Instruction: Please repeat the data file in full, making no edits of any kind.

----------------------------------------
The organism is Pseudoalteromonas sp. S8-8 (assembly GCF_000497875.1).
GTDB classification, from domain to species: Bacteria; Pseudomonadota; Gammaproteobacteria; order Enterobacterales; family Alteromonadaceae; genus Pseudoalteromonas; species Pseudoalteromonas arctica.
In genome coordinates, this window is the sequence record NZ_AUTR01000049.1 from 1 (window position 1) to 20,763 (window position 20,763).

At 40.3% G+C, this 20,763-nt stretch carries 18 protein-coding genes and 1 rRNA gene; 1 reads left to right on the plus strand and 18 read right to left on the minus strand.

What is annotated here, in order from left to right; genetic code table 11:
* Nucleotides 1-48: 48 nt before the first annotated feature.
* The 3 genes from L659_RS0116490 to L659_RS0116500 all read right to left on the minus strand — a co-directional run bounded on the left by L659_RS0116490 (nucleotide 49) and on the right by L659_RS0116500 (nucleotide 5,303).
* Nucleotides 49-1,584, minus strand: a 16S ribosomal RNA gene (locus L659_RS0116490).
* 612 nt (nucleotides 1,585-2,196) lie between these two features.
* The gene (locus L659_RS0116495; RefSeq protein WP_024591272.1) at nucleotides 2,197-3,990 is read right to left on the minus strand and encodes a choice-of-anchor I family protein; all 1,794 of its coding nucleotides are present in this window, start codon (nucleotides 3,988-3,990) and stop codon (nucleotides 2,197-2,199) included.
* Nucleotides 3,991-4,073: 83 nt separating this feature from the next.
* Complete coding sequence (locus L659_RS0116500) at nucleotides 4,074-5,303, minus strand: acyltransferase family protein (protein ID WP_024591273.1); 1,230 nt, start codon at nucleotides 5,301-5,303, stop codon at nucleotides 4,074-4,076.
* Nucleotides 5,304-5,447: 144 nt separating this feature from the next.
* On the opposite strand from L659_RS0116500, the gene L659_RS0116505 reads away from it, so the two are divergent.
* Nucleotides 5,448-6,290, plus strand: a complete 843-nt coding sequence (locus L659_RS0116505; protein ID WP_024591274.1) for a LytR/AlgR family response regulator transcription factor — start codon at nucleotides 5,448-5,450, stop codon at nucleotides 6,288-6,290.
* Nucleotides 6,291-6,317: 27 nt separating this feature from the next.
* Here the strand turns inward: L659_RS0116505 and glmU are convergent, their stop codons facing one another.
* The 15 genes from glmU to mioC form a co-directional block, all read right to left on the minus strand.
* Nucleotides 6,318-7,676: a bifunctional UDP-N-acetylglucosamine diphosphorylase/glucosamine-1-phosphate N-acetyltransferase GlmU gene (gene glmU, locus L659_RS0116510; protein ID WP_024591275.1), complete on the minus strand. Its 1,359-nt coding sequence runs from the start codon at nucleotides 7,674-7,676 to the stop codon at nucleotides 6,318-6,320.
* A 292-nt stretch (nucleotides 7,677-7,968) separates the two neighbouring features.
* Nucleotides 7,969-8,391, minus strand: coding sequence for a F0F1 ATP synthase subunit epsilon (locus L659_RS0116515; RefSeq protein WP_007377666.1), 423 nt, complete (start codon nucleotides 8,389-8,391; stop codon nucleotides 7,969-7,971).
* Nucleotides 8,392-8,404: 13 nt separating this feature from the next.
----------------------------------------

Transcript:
The organism is Pseudoalteromonas sp. S8-8 (assembly GCF_000497875.1).
GTDB classification, from domain to species: Bacteria; Pseudomonadota; Gammaproteobacteria; order Enterobacterales; family Alteromonadaceae; genus Pseudoalteromonas; species Pseudoalteromonas arctica.
In genome coordinates, this window is the sequence record NZ_AUTR01000049.1 from 1 (window position 1) to 20,763 (window position 20,763).

At 40.3% G+C, this 20,763-nt stretch carries 18 protein-coding genes and 1 rRNA gene; 1 reads left to right on the plus strand and 18 read right to left on the minus strand.

What is annotated here, in order from left to right; genetic code table 11:
* Nucleotides 1-48: 48 nt before the first annotated feature.
* The 3 genes from L659_RS0116490 to L659_RS0116500 all read right to left on the minus strand — a co-directional run bounded on the left by L659_RS0116490 (nucleotide 49) and on the right by L659_RS0116500 (nucleotide 5,303).
* Nucleotides 49-1,584, minus strand: a 16S ribosomal RNA gene (locus L659_RS0116490).
* 612 nt (nucleotides 1,585-2,196) lie between these two features.
* The gene (locus L659_RS0116495; RefSeq protein WP_024591272.1) at nucleotides 2,197-3,990 is read right to left on the minus strand and encodes a choice-of-anchor I family protein; all 1,794 of its coding nucleotides are present in this window, start codon (nucleotides 3,988-3,990) and stop codon (nucleotides 2,197-2,199) included.
* Nucleotides 3,991-4,073: 83 nt separating this feature from the next.
* Complete coding sequence (locus L659_RS0116500) at nucleotides 4,074-5,303, minus strand: acyltransferase family protein (protein ID WP_024591273.1); 1,230 nt, start codon at nucleotides 5,301-5,303, stop codon at nucleotides 4,074-4,076.
* Nucleotides 5,304-5,447: 144 nt separating this feature from the next.
* On the opposite strand from L659_RS0116500, the gene L659_RS0116505 reads away from it, so the two are divergent.
* Nucleotides 5,448-6,290, plus strand: a complete 843-nt coding sequence (locus L659_RS0116505; protein ID WP_024591274.1) for a LytR/AlgR family response regulator transcription factor — start codon at nucleotides 5,448-5,450, stop codon at nucleotides 6,288-6,290.
* Nucleotides 6,291-6,317: 27 nt separating this feature from the next.
* Here the strand turns inward: L659_RS0116505 and glmU are convergent, their stop codons facing one another.
* The 15 genes from glmU to mioC form a co-directional block, all read right to left on the minus strand.
* Nucleotides 6,318-7,676: a bifunctional UDP-N-acetylglucosamine diphosphorylase/glucosamine-1-phosphate N-acetyltransferase GlmU gene (gene glmU, locus L659_RS0116510; protein ID WP_024591275.1), complete on the minus strand. Its 1,359-nt coding sequence runs from the start codon at nucleotides 7,674-7,676 to the stop codon at nucleotides 6,318-6,320.
* A 292-nt stretch (nucleotides 7,677-7,968) separates the two neighbouring features.
* Nucleotides 7,969-8,391, minus strand: coding sequence for a F0F1 ATP synthase subunit epsilon (locus L659_RS0116515; RefSeq protein WP_007377666.1), 423 nt, complete (start codon nucleotides 8,389-8,391; stop codon nucleotides 7,969-7,971).
* Nucleotides 8,392-8,404: 13 nt separating this feature from the next.